We've been asking around lately: "What was sex ed like for you when you were young?  And what advice would now you give then you?" We'll be sharing the answers with you in this regular column. Tiffany Brown is our first gal at the mic...

I don't think I ever had a proper sex ed class. There were a few afternoons in the fifth grade when they took all the boys in one room while all of us girls sat in another and we learned about our ovaries and PMS and were handed a pamphlet and a few pads. Then there was the dubiously named health classes that I took during eighth and eleventh grade, the former of which I slept through and the latter of which was a healthy dose of "If you have sex, here's a list of diseases you might get." I didn't even get "the talk" at home; after finding a business card from Condomania my mom matter of factly told me (and I quote) "If you're having sex and you don't want to tell me about it there are places you can go." She never elaborated on where these places were or what they'd tell me. The truth is that by the time my mom found that business card she was already too late. And not because I was already having sex—I wasn't—but because I'd already taken the time to educate myself.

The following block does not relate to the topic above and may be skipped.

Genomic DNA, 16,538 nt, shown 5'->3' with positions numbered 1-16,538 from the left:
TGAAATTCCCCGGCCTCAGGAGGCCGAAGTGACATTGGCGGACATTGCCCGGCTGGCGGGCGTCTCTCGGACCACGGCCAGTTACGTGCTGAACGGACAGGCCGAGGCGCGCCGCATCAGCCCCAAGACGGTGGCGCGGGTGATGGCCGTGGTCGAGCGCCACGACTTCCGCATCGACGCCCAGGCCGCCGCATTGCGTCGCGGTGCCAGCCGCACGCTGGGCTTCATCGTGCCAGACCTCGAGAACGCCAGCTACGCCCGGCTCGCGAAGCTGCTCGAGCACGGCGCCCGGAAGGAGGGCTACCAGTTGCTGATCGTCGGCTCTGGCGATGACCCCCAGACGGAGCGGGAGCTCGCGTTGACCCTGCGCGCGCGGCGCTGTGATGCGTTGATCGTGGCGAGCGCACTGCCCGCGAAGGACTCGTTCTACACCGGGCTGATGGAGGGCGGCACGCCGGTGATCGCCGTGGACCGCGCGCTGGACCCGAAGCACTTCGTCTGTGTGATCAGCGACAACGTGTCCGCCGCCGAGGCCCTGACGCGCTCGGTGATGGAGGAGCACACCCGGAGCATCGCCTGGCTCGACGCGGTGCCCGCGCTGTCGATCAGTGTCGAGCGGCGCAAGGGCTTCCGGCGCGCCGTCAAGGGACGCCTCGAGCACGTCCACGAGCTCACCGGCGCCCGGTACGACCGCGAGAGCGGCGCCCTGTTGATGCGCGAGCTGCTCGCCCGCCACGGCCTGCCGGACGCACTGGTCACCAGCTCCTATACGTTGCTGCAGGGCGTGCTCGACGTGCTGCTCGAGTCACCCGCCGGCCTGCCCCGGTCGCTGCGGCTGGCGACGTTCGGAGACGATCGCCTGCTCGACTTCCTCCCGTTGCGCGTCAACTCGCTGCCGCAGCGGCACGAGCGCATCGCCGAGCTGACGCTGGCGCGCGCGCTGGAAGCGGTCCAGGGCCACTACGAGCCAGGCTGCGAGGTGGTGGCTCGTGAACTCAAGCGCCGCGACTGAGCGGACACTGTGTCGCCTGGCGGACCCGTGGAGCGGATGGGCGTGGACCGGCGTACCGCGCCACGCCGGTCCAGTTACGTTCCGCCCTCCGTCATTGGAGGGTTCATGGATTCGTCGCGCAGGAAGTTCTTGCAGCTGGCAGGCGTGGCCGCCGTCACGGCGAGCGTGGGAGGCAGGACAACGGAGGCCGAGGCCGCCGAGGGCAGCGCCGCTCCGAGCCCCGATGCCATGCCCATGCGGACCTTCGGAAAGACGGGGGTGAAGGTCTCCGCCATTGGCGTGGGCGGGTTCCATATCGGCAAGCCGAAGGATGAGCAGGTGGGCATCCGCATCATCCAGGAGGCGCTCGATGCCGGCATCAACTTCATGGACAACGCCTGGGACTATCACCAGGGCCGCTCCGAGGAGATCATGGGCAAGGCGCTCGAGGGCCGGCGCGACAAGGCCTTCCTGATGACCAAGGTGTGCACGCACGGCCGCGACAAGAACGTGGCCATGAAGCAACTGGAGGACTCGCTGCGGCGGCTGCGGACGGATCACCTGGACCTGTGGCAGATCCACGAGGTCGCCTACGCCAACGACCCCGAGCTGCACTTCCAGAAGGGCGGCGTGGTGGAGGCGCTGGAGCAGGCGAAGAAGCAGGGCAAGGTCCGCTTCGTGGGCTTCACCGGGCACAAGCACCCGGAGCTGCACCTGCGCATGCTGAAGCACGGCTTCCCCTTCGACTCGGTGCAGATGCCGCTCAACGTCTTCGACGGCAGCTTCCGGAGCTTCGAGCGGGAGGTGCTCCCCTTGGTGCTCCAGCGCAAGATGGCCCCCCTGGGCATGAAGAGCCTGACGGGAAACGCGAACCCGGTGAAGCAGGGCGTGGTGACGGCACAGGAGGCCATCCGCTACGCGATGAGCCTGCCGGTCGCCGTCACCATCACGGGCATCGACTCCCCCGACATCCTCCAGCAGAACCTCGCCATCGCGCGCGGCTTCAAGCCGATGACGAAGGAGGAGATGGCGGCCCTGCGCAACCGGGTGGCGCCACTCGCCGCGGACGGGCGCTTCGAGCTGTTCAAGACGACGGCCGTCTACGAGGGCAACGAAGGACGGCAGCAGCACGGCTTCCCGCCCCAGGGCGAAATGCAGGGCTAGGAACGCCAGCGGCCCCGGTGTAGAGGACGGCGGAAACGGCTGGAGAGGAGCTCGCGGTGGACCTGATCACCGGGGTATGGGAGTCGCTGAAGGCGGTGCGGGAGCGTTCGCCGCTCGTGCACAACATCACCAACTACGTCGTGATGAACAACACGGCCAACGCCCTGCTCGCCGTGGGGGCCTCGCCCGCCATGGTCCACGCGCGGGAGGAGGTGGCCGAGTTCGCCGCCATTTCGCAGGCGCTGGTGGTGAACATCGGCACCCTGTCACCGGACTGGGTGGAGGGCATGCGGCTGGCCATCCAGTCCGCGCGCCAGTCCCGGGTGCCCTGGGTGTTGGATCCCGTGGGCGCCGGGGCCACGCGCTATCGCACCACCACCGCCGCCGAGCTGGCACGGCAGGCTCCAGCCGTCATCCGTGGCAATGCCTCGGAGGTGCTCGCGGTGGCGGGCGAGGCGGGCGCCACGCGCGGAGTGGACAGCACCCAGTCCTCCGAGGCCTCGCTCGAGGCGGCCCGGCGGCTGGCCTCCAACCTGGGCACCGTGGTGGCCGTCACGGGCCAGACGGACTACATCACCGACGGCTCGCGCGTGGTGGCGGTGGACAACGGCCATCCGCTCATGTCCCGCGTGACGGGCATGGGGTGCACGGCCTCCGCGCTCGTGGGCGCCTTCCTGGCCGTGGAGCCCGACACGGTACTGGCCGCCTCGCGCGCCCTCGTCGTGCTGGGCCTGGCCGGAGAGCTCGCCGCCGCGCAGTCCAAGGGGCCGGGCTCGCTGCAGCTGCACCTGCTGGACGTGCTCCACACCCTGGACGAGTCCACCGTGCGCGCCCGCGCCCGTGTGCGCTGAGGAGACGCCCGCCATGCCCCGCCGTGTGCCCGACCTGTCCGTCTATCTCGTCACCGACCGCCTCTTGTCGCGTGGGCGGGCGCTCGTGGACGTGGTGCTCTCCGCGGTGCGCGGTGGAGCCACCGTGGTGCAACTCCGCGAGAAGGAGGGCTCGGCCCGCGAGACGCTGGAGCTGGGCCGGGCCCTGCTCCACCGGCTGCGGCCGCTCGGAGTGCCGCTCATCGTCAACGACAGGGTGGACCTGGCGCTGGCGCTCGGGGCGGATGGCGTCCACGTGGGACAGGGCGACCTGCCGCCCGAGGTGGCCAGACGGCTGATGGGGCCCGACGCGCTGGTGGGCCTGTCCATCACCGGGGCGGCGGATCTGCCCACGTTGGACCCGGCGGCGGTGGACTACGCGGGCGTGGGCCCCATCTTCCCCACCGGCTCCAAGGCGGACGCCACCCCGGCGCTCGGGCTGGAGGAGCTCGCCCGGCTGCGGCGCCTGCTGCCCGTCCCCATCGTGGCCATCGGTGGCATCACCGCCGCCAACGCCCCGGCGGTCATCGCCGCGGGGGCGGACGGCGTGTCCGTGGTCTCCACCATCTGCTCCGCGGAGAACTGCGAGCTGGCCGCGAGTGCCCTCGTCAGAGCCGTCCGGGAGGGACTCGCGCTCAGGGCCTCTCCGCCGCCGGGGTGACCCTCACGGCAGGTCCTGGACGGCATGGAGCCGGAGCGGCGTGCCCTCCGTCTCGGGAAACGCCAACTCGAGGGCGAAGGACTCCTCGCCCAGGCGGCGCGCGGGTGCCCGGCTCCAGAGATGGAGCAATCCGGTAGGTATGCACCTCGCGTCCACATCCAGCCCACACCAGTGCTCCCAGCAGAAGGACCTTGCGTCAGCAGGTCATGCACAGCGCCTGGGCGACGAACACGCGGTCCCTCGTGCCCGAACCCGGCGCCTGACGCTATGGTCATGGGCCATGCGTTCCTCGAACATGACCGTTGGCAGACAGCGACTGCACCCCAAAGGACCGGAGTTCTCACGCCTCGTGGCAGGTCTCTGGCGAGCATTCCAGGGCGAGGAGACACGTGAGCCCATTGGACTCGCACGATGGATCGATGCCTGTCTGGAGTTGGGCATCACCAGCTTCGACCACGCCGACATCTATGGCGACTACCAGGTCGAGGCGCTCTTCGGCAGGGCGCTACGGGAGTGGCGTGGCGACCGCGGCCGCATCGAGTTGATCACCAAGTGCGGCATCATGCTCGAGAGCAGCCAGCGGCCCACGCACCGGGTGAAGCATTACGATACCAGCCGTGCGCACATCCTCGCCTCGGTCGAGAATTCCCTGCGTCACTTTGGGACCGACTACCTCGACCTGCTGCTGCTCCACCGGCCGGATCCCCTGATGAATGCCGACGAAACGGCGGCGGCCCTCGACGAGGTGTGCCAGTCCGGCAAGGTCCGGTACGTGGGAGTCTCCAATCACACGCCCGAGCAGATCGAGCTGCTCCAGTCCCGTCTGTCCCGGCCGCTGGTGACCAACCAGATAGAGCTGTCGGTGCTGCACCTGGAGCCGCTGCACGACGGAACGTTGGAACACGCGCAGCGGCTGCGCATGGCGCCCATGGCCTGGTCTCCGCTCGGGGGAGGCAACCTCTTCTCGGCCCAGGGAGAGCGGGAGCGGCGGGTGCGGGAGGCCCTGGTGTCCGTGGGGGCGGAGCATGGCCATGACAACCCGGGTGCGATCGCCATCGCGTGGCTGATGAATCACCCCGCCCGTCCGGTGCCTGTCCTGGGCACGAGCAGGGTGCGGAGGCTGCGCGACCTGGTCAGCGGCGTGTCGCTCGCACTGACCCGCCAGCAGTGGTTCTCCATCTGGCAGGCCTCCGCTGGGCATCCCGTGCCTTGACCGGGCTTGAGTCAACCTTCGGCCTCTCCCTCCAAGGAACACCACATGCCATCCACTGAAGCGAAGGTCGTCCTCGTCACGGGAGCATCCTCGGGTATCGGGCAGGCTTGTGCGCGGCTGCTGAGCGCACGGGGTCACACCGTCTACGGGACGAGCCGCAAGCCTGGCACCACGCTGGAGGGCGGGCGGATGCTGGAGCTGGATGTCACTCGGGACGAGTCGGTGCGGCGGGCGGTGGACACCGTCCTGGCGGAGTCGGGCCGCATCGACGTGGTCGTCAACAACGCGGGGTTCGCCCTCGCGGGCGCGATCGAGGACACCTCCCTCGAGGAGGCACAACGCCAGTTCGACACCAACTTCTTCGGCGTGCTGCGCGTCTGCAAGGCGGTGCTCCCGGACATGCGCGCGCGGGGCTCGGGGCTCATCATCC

Looking back there were things that were missing. In fact, if it was possible (and it wouldn't violate every time travel paradigm ever) I'd go back, sit my barely teenage self down and say all the things that someone else should have said to me. I was thirteen when I first started thinking about sex and that sounds young because it is young. And even though I'd secretly read "The Hite Report" and had my first glimpses of porn with my three best friends I wasn't ready for anything real. I wasn't ready for the emotional fallout or the fear or the frenzy or the fact that afterward, I wouldn't be the same (because I wasn’t the same). I'd say that love is great but respect is better and not just from others but from yourself. And I'd hug the younger me and tell her she was beautiful because I know (like no one else could have known) that's all she really wanted to hear. And that not feeling that way was all that stopped her from saying "yes" to a boy whose last name I don't even remember.